Using BeeGFS storage pools to provide flexible performance and data persistence

This post has been republished via RSS; it originally appeared at: Azure Global articles.



On Azure there are performance and cost advantages by deploying a BeeGFS parallel filesystem using NVMe SSDs for storage and metadata (e.g. L8s_v2 SKU). NVMe SSD’s provide the superior throughput and IOPS advantages and can significantly reduce cost and complexity by utilizing the NVMe SSDs that come with the SKU (e.g. Lsv2 SKUs) and not have to configure, install and pay for additional data disks.

The primary disadvantage of using NVMe SSDs in your BeeGFS deployment is that these disks are not persistent, and you will lose your data once you stop/deallocate your BeeGFS filesystem. One approach to overcome this limitation is to use the storage pools feature of BeeGFS, which allows you to have mixed disks as part of your BeeGFS filesystem. The idea is to add cheap HDD managed disks to an NVMe SSD based BeeGFS parallel filesystem to provide data persistence. The details of how to deploy BeeGFS with NVMe and HDD using storage pools will be discussed below.


BeeGFS Storage pools architecture (NVMe SSD and HDD)



Fig. 1 BeeGFS Storage pools architecture, BeeGFS storage and metadata share an NVME SSD on each VM, each VM has a HDD data disk attached. There are two storage pools, the NVMe SSD storage pool for performance or I/O processing and the HDD storage pool for data persistence/back-up. The BeeGFS manager is only used for BeeGFS administration and can be deployed on a smaller VM.



The AzureCAT HPC azurehpc repository will be used to deploy the BeeGFS storage pools architecture.


git clone

We will be following closely the azurehpc beegfs_pools example (in azurehpc/examples/beegfs_pools).




 Fig 3. Details of the BeeGFS storage pools configuration using the config.json file in the azurehpc beegfs_pools example.


  1. Initialize a new azurehpc project, using the azurehpc-init command. (creates working config.json file)
    1. $ azhpc-init -c $azhpc_dir/examples/beegfs_pools -d beegfs_pools -s

      Fri Jun 28 08:50:25 UTC 2019 : variables to set: "-v location=,resource_group="
  2. Set config.json template with your desired values.
    1. azhpc-init -c $azhpc_dir/examples/beegfs_pools -d beegfs_pools -v location=westus2,
  3. Create the BeeGFS storage pool parallel filesystem (NVMe SSD and HDD)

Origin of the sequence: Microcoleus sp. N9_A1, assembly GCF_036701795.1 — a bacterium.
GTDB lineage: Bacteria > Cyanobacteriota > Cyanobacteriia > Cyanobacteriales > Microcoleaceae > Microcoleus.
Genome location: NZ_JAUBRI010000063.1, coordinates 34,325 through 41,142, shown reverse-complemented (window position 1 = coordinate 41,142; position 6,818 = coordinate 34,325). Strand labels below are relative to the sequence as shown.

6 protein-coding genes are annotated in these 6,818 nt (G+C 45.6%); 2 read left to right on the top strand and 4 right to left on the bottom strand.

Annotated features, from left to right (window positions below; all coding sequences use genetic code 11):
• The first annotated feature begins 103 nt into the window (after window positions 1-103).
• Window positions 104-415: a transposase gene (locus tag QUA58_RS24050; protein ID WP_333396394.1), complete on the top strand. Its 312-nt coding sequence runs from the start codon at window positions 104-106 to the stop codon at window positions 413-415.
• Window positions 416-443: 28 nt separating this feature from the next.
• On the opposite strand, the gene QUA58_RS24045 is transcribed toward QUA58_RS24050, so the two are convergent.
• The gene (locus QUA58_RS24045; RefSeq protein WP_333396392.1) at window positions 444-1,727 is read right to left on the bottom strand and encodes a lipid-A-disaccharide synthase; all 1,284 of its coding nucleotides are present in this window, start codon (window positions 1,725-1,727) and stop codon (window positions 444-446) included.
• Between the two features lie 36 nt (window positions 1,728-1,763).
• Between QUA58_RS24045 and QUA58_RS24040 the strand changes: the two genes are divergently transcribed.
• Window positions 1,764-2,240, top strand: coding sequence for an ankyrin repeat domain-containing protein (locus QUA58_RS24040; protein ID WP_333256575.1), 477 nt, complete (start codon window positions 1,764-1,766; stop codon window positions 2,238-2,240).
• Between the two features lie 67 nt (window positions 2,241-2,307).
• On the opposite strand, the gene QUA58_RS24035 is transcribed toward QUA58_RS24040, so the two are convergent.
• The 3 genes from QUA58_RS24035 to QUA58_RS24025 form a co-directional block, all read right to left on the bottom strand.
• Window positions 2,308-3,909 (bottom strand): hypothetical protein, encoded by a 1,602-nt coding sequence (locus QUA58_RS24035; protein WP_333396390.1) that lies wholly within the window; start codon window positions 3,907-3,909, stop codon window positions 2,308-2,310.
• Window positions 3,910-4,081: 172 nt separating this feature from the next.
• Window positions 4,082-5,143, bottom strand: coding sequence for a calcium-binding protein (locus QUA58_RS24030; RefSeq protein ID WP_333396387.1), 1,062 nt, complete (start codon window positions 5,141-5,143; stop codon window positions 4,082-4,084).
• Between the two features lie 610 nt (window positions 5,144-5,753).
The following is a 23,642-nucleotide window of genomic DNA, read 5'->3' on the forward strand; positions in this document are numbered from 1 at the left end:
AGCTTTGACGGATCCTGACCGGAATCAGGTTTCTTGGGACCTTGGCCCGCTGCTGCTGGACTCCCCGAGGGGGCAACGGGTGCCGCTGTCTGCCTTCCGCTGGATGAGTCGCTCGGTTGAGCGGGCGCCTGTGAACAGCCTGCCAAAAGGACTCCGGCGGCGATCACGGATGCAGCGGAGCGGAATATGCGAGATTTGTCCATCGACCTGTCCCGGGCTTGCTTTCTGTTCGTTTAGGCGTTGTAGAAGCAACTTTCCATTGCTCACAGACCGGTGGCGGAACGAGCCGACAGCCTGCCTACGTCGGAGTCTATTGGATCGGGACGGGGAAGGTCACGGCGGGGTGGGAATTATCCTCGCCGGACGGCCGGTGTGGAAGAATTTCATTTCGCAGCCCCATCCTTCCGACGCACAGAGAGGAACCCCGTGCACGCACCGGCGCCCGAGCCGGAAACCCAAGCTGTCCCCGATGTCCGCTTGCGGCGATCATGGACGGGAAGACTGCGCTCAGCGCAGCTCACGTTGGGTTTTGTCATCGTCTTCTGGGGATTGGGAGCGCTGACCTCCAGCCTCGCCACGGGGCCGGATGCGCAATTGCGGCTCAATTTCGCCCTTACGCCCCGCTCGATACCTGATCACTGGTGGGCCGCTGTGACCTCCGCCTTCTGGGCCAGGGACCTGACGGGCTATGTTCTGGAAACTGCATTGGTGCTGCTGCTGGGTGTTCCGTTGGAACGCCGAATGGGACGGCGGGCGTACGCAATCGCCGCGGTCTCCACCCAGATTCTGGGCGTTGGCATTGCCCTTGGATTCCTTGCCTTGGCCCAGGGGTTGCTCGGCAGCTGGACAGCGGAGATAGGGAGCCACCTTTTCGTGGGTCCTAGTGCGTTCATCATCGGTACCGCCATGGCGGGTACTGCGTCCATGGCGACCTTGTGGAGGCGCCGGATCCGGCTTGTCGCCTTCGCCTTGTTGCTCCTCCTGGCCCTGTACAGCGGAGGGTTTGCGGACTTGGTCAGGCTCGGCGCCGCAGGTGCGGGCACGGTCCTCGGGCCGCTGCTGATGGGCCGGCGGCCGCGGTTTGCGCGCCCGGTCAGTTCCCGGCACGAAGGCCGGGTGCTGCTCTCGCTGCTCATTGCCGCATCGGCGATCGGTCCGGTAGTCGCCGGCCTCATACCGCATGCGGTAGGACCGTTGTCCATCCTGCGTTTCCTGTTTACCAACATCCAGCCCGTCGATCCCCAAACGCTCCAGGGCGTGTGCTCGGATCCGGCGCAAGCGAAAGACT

1. azhpc-build
  4. Connect to the BeeGFS master/manager node (beegfsm)
    1. azhpc-connect -u hpcuser beegfsm
  5. Check that the BeeGFS storage pools are set-up and available for use.
    1. $ beegfs-ctl --liststoragepools

      Pool ID Pool Description Targets Buddy Groups
      ======= ================== =====
      1 Default 2,4
      2 hdd_pool 1,3
    2. The HDD disks can be accessed at the /beegfs/hdd_pools (i.e. storage pool 2) mount point and the NVMe SSD disks at /beegfs (i.e. storage pool 1).


Data Migration




beegfs_pools_data_flow.pngFig, 2 BeeGFS storage pools data workflow. If the BeeGFS data is already available on HDD, then migrate it to the NVMe SSDs before doing any I/O processing.


After I/O processing is complete, the data can be migrated to permanent storage (HDD) using the following procedure.


  1. Copy data to HDD permanent storage.
    1. cp -R /beegfs/data /beegfs/hdd_pools
    2. beegfs-ctl –migrate –storagepoolid=1 –destinationpoolid=2 /beegfs/data 
  2. Save/copy the beegfs metadata to beegfs storage/metadata VM’s permanent home directories
    1. WCOLL=beegfssm "cd /mnt/beegfs;sudo tar czvf /home/${user}/beegfs_meta.tar.gz meta/
  3. The BeeGFS parallel filesystem can now be stopped.

After the BeeGFS parallel filesystem is restarted the BeeGFS data can be migrated back to the BeeGFS NVMe SSDs with the following procedure.


  1. Restart the BeeGFS parallel filesystem
  2. Restore the BeeGFS metadata.
    1. WCOLL= beegfssm "cd /mnt/beegfs;sudo tar xvf /home/${user}/beegfs_meta.tar.gz 
  3. Restore the BeeGFS storage data (to NVMe SSD’s)
    1. cp -R /beegfs/hdd_pools/data /beegfs/data
    2. beegfs-ctl –migrate –storagepoolid=2 –destinationpoolid=1 /beegfs/data


Testing BeeGFS


The azurehpc repository contains a number of scripts to measure storage throughput and IOPTS using IOR and FIO benchmark codes, see azurehpc/apps/ior and azurehpc/apps/fio.




BeeGFS has a built-in feature called storage pools which allows a parallel filesystem to be deployed with different types of disks, creating pools of storage resources with different performance characteristics for flexibility. This feature can be utilized to provide an ephemeral based BeeGFS parallel filesystem with data persisted by adding low cost HDD data disks.
The deployment of BeeGFS storage pools has been automated in the AzureCAT HPC azurehpc repository. The checkpoint/restart of a BeeGFS parallel filesystem has been discussed and how the data can be migrated to/from NVMe SSD’d and HDD’s.
This solution provides the best of both worlds, fast performance of NVMe SSD’s with the cheap cost of persistent HDD’s.



  1. AzureCat HPC azurehpc repository
  2. BeeGFS storage pools

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